Black America’s Lost Generation Speaks Up

Kai Wright in The Nation:

ScreenHunter_1191 May. 10 18.50Allen Bullock became an unwitting star of the Baltimore riots. In a photo splashed across the front page of The Baltimore Sun, the 18-year-old stood on the hood of a cop car, smashing the windshield with an orange cone. It was a striking portrait of the youthful rage that has forced everyone from President Obama to Geraldo Rivera to belatedly notice West Baltimore’s pain.

Bullock’s well-meaning parents urged him to turn himself in to the police. “We wanted Allen to do the right thing,” his mother told The Guardian. That sentiment plunged the family into a trick bag of morality that black people routinely encounter when they brush up against the criminal-justice system. For smashing that window, Bullock is being held on $500,000 bail and faces a sentence of four to eight years in prison. Bail for the six officers charged with taking Freddie Gray’s life topped out at $350,000. We couldn’t ask for a starker example of property being valued higher than black life.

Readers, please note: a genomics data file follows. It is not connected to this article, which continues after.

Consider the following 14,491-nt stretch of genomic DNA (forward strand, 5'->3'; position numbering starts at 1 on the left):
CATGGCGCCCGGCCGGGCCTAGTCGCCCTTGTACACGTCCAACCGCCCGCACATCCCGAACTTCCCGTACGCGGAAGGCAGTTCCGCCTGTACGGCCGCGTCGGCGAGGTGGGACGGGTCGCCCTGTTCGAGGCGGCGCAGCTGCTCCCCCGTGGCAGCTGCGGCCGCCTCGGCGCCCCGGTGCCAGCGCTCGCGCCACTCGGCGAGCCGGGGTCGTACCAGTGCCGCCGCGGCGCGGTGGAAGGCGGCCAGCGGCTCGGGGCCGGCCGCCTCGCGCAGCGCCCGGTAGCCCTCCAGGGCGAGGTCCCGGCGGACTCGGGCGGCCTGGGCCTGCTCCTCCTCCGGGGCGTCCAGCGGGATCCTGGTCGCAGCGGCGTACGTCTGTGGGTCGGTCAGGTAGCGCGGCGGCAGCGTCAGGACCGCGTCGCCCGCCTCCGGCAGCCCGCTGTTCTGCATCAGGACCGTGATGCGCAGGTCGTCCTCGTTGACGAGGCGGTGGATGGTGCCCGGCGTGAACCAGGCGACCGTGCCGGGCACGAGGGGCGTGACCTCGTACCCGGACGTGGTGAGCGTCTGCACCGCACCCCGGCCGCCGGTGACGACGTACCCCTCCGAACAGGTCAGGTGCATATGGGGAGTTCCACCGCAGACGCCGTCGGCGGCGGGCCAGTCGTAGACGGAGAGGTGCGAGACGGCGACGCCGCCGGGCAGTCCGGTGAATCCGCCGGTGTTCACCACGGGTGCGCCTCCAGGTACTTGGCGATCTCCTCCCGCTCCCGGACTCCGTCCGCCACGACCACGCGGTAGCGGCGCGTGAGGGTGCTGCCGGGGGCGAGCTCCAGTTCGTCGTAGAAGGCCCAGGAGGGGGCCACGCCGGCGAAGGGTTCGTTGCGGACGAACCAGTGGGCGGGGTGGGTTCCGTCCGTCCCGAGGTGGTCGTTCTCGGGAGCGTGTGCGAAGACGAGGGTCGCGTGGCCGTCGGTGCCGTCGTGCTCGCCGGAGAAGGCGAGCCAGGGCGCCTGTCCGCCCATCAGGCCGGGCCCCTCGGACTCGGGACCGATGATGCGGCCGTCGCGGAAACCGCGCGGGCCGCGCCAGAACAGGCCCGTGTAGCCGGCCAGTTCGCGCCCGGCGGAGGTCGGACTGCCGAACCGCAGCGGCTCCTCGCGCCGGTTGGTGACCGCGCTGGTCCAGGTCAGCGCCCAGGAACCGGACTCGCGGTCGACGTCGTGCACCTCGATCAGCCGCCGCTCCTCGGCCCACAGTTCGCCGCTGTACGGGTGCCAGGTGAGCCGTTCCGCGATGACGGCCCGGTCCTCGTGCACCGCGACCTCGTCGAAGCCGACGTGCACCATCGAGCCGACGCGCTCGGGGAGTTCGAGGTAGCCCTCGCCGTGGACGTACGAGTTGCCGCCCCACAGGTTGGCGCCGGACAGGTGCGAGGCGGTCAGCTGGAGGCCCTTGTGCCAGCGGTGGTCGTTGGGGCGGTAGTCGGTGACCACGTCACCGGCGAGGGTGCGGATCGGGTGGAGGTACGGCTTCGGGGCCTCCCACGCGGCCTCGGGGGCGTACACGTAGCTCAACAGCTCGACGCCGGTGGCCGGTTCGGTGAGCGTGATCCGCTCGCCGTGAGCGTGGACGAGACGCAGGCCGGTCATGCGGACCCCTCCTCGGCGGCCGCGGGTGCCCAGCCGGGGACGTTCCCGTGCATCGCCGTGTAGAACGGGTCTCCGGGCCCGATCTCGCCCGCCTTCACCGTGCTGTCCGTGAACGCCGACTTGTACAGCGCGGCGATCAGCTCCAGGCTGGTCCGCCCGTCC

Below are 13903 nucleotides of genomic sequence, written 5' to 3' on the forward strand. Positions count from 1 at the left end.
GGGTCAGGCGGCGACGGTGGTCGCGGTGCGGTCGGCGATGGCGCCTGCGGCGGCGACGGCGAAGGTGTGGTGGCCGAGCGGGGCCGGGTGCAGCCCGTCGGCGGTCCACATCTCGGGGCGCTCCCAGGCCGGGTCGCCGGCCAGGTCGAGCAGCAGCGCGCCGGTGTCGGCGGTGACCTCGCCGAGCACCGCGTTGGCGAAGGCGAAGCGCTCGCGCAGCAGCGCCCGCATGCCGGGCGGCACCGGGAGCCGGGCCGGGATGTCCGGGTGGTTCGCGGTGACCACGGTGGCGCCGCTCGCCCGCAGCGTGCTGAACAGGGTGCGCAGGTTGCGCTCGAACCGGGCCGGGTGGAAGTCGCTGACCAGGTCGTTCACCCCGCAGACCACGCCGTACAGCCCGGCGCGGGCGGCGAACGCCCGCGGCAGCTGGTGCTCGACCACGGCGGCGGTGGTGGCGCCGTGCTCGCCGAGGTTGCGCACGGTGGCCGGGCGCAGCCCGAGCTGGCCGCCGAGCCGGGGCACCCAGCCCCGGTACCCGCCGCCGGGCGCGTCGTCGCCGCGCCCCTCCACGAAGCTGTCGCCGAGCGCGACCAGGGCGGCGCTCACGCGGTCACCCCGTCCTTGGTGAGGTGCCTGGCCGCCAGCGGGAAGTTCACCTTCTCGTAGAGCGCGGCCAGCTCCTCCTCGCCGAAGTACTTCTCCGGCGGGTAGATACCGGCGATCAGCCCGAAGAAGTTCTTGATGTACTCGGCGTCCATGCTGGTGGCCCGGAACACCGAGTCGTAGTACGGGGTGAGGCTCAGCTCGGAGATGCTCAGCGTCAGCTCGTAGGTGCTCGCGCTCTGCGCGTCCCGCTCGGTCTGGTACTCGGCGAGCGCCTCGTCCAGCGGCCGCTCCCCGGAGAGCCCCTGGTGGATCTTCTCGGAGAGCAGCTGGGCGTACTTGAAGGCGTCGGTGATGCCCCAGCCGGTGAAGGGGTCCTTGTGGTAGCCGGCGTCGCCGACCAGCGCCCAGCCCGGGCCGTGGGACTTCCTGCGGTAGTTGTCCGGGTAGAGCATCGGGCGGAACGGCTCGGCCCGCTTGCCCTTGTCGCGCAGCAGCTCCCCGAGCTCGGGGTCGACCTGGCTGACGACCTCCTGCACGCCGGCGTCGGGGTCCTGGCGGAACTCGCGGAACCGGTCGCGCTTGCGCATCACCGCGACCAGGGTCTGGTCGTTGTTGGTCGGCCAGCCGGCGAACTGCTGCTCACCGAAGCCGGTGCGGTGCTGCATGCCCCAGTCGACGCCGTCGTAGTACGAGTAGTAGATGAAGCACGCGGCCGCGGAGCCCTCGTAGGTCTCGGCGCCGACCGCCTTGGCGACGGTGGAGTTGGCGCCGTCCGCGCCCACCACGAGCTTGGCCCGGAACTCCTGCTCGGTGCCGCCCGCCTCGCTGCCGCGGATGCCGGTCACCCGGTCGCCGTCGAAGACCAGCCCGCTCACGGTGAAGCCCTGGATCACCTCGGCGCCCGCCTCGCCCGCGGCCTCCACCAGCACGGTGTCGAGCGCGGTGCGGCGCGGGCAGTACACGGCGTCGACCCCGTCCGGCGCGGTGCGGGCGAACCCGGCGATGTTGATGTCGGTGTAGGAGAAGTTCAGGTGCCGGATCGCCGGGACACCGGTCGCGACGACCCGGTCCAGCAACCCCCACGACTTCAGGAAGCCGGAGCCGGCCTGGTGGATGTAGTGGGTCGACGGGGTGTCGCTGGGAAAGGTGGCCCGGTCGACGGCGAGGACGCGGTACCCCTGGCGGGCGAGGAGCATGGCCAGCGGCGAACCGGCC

Whether Bullock and his peers had already done “the right thing” by erupting in the streets of Baltimore will remain the subject of debate for some time. What’s clear, though, is that their rioting prompted a remarkable shift in the public discussion over police violence. What had been a narrow debate about cops opened up into something larger—and more honest.

More here.